CPS, give high schools the scheduling flexibility to meet students’ needs in a global pandemic!


As of January 2021, high school students in Chicago Public Schools have been remote learning for nine months—with no imminent plan for a return to buildings. In view of the fact that 100% in-person learning may very well not occur at all this school year for high school students, CPS should be doing everything in its power to make remote learning as positive and supportive an experience as possible.

A flexible schedule that supports students’ mental and physical health and their academic success should not only be permitted, but encouraged at all CPS high schools as a zero-cost way to improve remote learning and support students—one that has been implemented in numerous suburban high schools this year.

You can use the form here to send a letter urging CPS leaders and the Chicago Board of Education to allow high schools that meet the state’s number of required clock hours of learning activities to provide flexible daily schedules to best meet students’ needs.  

Chicago youth are in the midst of living through a global pandemic and the resulting social, political and economic upheaval. Many are now coping with heavier demands than ever beyond the realm of school: helping their families with paid employment and childcare, on top of coping with the traumatic loss of loved ones to COVID-19.

In order to alleviate the unique stress of online learning in a pandemic, all students need intentionally-structured time away from their screens during the week. This time would afford students the opportunity to catch up on homework and get help from teachers, but also be off screens for exercise, outdoor time and self-care.

In addition to class time, high school students have no choice right now but to also spend hours on screens after school and on weekends to complete homework assignments as well as fulfill other responsibilities (college applications, studying for SAT and AP exams, service hours, extracurricular activities, etc.). For some students, their school experience has become filled with stress, anxiety, and depression accompanied by loss of sleep, loss of appetite, eating disorders, manifestations of OCD, suicidal ideations, etc. They also report inability to focus, reduced attention span, loss of engagement, eye strain, neck strain, back strain, and overall fatigue.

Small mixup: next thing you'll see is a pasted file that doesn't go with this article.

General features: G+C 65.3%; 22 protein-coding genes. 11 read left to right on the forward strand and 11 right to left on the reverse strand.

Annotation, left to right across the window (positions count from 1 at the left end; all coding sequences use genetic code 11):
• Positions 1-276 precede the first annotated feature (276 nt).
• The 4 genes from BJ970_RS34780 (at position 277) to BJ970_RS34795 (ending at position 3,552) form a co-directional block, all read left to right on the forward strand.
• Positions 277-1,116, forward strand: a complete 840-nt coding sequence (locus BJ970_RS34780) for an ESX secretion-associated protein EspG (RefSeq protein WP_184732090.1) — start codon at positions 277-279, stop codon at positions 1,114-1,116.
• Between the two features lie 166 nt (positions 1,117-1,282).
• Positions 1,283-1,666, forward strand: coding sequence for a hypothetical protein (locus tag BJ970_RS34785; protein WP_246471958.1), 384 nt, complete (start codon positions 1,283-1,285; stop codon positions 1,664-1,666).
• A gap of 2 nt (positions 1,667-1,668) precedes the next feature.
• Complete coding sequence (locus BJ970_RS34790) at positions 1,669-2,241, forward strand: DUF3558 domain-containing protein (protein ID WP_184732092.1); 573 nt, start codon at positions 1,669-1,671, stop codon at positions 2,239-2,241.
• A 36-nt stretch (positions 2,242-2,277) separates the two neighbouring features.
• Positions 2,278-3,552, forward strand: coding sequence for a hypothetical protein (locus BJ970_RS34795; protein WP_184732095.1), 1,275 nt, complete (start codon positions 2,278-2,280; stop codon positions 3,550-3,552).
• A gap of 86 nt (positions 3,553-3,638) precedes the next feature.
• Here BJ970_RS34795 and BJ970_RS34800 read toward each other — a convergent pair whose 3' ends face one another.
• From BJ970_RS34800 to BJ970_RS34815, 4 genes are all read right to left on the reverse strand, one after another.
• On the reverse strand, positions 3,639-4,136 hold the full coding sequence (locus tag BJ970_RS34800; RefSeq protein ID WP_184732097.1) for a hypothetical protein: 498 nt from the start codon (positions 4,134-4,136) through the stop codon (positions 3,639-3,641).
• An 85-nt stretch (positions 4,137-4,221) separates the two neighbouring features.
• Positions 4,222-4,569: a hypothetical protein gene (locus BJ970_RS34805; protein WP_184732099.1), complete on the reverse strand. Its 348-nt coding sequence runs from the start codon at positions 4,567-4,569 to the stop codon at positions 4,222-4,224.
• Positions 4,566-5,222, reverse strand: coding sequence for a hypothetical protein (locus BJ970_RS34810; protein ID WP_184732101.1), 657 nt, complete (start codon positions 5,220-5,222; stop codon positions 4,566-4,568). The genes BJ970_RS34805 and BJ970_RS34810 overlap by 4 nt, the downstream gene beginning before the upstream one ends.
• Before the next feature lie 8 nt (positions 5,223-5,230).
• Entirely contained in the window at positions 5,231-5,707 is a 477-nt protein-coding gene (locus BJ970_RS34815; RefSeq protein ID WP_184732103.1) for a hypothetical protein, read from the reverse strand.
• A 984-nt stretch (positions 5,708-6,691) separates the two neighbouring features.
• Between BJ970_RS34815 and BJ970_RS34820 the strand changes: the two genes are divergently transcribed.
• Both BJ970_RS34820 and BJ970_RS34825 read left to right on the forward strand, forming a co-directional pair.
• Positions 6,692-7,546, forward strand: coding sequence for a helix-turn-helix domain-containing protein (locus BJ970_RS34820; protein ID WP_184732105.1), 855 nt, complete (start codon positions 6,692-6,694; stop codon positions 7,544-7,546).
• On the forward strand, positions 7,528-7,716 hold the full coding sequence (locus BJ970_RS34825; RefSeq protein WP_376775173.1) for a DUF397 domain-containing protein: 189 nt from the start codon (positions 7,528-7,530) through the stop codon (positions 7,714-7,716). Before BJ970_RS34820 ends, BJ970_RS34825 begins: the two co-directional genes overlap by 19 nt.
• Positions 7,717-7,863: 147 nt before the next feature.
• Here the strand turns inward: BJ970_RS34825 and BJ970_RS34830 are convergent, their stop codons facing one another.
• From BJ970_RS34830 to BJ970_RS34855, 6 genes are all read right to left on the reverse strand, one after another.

In contrast to CPS, numerous suburban high schools, including Evanston Township, Highland Park, and Niles, have set aside one full day per week for asynchronous activities including provision of supports and services pursuant to Individualized Education Programs (IEPs) or 504 Plans, homework, teacher office hours, extra-curricular meetings, social-emotional learning, and self-care. For students hanging on by a thread, this time to recharge and regroup can be the only thing keeping them afloat. As a result, students report improved focus and engagement on the other four days as well as improved mental and physical health. One day off from synchronous learning equates to better learning the other four days.

But CPS has said high schools must have at least four hours every day of live aka synchronous video instruction. Some schools were prevented from scheduling a wholly-asynchronous flex day into their week at the start of the school year, and some that have had a flex day schedule during first semester are now being forced by CPS central office to discontinue it. (Read testimonials from students about the loss of a flex day at one school here.)

For all these reasons, we urge CPS to give every high school the full flexibility allowed by the state of Illinois to design a schedule with the input of its school community that truly meets the needs of its students in this time of unprecedented difficulties.

According to the Illinois State Board of Education's “Fall 2020 Learning Recommendations” (pp. 20-21) the state requires five hours a day of learning activities and recommends a total of 750 minutes per week of live instruction: “Districts can be flexible in determining how to best meet the requirement in their own context by counting all learning activities toward the five clock hour expectation[...] All learning activities may include, but are not limited to, in-person learning, the teacher delivering instruction via recorded video or synchronous (live) platform, remote small group work via breakout room or conference call, independent/flexible student work time, and virtual/telephone teacher-student check-ins.”